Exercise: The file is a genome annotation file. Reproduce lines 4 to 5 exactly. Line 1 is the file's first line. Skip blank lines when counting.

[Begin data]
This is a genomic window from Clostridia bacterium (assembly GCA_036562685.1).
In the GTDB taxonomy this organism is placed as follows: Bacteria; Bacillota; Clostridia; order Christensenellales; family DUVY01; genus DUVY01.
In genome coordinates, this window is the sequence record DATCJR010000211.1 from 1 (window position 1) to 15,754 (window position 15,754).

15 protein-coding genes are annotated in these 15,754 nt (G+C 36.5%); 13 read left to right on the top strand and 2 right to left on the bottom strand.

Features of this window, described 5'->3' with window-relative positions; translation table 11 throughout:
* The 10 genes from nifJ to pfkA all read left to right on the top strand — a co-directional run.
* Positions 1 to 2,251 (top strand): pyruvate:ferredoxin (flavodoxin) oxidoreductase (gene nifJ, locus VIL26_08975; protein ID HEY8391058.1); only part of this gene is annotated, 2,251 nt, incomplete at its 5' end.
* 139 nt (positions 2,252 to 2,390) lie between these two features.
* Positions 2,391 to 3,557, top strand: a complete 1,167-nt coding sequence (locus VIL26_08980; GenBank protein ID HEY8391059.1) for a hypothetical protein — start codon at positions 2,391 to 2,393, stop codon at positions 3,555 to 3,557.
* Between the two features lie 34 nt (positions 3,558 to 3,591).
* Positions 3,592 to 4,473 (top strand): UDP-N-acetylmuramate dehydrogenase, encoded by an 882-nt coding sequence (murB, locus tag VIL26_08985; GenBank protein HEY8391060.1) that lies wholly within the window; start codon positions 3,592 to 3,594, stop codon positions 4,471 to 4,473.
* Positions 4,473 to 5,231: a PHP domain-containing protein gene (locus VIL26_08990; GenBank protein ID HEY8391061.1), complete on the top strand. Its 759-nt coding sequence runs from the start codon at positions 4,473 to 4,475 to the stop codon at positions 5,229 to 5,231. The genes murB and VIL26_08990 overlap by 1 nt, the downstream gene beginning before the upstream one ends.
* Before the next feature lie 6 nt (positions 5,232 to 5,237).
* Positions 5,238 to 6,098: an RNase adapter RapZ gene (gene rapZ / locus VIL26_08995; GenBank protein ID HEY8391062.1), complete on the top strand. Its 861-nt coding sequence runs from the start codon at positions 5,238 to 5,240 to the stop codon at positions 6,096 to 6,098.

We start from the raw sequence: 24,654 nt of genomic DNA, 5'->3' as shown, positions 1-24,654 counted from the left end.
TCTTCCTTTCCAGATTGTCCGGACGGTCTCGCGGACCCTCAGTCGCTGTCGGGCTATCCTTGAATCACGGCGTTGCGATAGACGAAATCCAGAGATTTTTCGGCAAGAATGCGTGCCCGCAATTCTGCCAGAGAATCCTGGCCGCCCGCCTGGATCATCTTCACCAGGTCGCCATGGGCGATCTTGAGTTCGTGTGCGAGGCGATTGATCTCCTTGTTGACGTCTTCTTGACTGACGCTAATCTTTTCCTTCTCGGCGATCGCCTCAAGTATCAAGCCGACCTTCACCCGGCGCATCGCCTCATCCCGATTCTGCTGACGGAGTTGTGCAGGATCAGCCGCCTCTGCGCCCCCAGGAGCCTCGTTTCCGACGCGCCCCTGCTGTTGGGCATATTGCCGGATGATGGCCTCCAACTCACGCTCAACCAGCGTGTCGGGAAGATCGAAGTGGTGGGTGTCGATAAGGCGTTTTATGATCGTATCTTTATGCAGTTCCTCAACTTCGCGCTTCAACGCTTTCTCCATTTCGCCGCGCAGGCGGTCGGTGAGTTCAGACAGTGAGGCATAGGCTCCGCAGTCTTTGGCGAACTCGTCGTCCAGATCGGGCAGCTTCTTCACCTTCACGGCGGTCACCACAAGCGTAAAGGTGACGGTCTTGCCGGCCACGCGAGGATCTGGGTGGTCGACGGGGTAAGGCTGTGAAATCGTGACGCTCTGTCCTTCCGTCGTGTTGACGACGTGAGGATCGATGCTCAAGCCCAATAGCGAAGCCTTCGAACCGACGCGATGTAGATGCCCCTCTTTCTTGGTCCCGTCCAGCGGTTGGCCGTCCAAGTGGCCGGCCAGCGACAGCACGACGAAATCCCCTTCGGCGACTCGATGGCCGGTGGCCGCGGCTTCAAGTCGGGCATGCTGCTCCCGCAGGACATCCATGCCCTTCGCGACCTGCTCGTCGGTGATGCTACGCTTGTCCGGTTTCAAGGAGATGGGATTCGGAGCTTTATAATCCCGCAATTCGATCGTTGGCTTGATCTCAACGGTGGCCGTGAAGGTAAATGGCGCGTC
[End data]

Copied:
15 protein-coding genes are annotated in these 15,754 nt (G+C 36.5%); 13 read left to right on the top strand and 2 right to left on the bottom strand.

Features of this window, described 5'->3' with window-relative positions; translation table 11 throughout: